Statistics from America back her up: a study by the Cooperative Children's Book Center of 3,600 books published in the US in 2012 found that only 3.3% were about African-Americans, 2.1% were about Asian-Pacific Americans, 1.5% were about Latinos and 0.6% were about American Indians.
Byrne's first novel Heart-Shaped Bruise was shortlisted for a CWA Dagger in 2012; her second, the young adult thriller Follow Me Down, was published this May, and follows the story of Adamma Okomma, a wealthy Nigerian teenager who is forced to leave New York for an English boarding school.
Byrne says she "wasn't trying to make a point" by making Adamma Nigerian ‚Äď she wanted her to be new to the school, and it made sense that she wasn't from England ‚Äď but is conscious that as an author she has "a voice, and can do something to redress the balance".
There's nothing wrong with stories about zombies, Byrne says, but "where are the stories about teenagers of colour as well? Not the funny Asian best friend, but stories told by teenagers of colour with teenagers of colour on the cover? Stories that are just about falling in love, not about how hard it is to be in a mixed race relationship? And yeah, being a person of colour is hard sometimes. It can be unsettling. You can be made to feel strange, like you don't fit in, but the funny thing is, if anyone is going to get how that feels, it's a teenager."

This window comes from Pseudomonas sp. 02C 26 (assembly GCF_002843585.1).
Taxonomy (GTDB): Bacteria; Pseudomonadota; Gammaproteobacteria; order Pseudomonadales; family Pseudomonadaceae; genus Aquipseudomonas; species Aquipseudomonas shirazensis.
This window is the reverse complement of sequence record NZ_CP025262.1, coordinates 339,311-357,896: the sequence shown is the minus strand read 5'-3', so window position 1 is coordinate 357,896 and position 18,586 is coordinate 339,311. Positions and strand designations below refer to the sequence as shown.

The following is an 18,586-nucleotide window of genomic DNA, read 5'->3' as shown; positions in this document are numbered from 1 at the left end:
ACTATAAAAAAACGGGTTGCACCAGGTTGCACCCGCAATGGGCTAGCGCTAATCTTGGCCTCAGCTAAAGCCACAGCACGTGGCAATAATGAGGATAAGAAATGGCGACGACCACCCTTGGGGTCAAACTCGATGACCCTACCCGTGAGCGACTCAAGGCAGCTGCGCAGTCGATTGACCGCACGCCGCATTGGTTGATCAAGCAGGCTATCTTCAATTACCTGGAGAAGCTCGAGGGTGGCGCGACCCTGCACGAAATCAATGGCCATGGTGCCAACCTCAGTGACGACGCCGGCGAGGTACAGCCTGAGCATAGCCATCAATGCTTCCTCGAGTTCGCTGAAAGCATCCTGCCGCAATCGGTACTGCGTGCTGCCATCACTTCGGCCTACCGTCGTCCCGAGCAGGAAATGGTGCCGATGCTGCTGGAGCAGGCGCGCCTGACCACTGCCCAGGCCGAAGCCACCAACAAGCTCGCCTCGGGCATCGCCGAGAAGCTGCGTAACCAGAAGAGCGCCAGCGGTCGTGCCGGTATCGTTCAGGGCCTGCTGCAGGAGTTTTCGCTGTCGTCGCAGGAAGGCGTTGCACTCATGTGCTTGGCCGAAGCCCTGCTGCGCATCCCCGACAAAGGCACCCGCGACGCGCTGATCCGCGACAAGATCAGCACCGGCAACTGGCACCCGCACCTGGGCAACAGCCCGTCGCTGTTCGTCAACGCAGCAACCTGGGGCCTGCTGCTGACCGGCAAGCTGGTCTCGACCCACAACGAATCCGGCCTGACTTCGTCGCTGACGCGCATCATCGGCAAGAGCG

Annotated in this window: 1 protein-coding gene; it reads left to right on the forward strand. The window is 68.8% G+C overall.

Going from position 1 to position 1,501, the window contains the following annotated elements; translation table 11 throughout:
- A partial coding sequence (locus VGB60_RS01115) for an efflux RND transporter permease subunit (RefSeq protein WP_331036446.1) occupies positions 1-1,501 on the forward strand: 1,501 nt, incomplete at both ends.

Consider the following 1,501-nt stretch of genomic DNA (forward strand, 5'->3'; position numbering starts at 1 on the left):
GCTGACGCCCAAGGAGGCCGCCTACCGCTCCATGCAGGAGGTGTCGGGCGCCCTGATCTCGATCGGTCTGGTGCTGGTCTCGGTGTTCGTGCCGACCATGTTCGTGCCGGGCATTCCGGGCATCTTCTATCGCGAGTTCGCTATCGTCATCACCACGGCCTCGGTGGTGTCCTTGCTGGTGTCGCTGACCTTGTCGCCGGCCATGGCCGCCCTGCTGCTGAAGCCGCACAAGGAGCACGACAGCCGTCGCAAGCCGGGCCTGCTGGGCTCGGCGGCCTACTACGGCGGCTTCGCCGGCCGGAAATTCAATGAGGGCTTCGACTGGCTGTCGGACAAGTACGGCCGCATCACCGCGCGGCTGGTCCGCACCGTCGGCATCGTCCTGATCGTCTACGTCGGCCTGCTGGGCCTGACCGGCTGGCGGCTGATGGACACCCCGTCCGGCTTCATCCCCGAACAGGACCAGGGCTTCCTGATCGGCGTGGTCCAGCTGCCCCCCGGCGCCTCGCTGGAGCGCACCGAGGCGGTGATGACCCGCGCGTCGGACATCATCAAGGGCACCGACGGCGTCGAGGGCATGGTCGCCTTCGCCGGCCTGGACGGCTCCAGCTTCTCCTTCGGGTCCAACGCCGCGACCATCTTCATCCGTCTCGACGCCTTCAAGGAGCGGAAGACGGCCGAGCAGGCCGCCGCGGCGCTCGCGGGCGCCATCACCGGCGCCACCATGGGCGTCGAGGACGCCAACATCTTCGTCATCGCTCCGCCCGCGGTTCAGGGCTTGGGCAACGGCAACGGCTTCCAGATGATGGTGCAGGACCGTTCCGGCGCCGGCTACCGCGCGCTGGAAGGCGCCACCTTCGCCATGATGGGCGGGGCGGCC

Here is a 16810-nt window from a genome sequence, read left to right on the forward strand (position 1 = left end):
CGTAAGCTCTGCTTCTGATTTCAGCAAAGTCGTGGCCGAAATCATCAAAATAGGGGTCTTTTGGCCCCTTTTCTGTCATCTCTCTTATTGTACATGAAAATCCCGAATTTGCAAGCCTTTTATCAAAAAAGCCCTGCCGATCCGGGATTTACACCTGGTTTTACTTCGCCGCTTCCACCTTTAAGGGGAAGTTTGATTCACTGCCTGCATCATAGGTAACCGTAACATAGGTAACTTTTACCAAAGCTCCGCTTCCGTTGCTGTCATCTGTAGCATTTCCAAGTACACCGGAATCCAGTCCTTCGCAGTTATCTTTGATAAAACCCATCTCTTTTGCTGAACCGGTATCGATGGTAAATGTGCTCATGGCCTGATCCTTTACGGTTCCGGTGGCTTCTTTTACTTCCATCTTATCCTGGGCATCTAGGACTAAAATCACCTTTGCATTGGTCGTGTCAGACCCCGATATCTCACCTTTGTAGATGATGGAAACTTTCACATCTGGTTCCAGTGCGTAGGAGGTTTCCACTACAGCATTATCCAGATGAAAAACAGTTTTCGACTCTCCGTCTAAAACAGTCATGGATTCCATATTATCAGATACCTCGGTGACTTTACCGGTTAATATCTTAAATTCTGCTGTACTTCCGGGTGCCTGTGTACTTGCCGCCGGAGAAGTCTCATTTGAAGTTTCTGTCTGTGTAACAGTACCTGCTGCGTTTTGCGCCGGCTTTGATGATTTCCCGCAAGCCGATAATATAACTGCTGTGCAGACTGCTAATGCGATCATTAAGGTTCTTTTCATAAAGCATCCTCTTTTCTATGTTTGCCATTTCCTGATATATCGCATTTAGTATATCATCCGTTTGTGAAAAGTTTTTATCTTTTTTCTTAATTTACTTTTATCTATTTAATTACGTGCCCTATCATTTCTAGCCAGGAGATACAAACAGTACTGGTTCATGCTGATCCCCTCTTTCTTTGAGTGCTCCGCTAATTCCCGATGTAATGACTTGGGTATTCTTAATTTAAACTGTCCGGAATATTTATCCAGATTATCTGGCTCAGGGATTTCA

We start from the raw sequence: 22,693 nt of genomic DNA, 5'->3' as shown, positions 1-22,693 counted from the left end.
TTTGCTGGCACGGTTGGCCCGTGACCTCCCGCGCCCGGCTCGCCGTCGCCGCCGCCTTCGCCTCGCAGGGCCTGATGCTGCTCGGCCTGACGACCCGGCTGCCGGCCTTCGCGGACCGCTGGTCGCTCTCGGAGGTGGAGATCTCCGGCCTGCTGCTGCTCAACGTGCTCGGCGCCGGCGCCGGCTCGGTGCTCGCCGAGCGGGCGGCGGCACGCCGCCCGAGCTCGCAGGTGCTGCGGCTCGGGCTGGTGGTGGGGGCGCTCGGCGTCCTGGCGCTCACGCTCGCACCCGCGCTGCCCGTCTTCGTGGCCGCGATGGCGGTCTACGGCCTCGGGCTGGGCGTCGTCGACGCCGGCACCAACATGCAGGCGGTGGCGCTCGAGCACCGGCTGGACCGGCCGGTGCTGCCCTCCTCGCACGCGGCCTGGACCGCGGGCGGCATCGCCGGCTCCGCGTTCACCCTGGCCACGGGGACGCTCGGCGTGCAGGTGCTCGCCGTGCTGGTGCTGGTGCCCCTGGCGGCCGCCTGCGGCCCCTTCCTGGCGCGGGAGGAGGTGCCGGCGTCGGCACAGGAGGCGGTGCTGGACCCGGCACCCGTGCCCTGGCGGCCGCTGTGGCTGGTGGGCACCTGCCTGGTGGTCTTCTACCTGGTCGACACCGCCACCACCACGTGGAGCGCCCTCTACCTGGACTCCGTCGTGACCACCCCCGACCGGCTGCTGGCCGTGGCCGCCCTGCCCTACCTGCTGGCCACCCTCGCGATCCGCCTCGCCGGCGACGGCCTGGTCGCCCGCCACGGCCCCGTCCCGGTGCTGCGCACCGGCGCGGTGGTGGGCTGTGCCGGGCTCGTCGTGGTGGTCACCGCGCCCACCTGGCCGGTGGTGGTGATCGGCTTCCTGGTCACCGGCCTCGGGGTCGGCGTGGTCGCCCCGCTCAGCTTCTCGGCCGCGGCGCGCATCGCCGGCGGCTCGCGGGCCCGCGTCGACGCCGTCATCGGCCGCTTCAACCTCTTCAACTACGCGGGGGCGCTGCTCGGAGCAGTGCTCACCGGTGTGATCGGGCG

Byrne is concerned, she says, that authors "are put off" writing about non-white characters "because they think the books won't sell, or that publishers won't be interested, and that worries me ‚Ä¶ I don't think it's any coincidence that publishing is predominantly white ‚Äď I'm frequently the only non-white person in the room."
New children's laureate Malorie Blackman, appointed earlier this month, has raised similar concerns, telling the Guardian: "I remember going into a bookshop and the only book I saw with a black child on the cover was A Thief in the Village by James Berry and I thought, is this still the state of publishing? Then I thought either I can whinge about it or try to do something about it. So that was a major reason for me wanting to write books for children, because I wanted to write all the books I'd missed as a child."
Her own bestselling Noughts and Crosses series presents an alternative version of society, divided between the governing black Crosses and the underclass of white Noughts. "We need more books that are specifically about the BME [black and minority ethnic] British experience, and that's why I bang the drum for getting more diverse books out there, and for getting rid of the idea that if a book contains pictures of a black or Asian child, it's going to have a limited market," Blackman told the Guardian.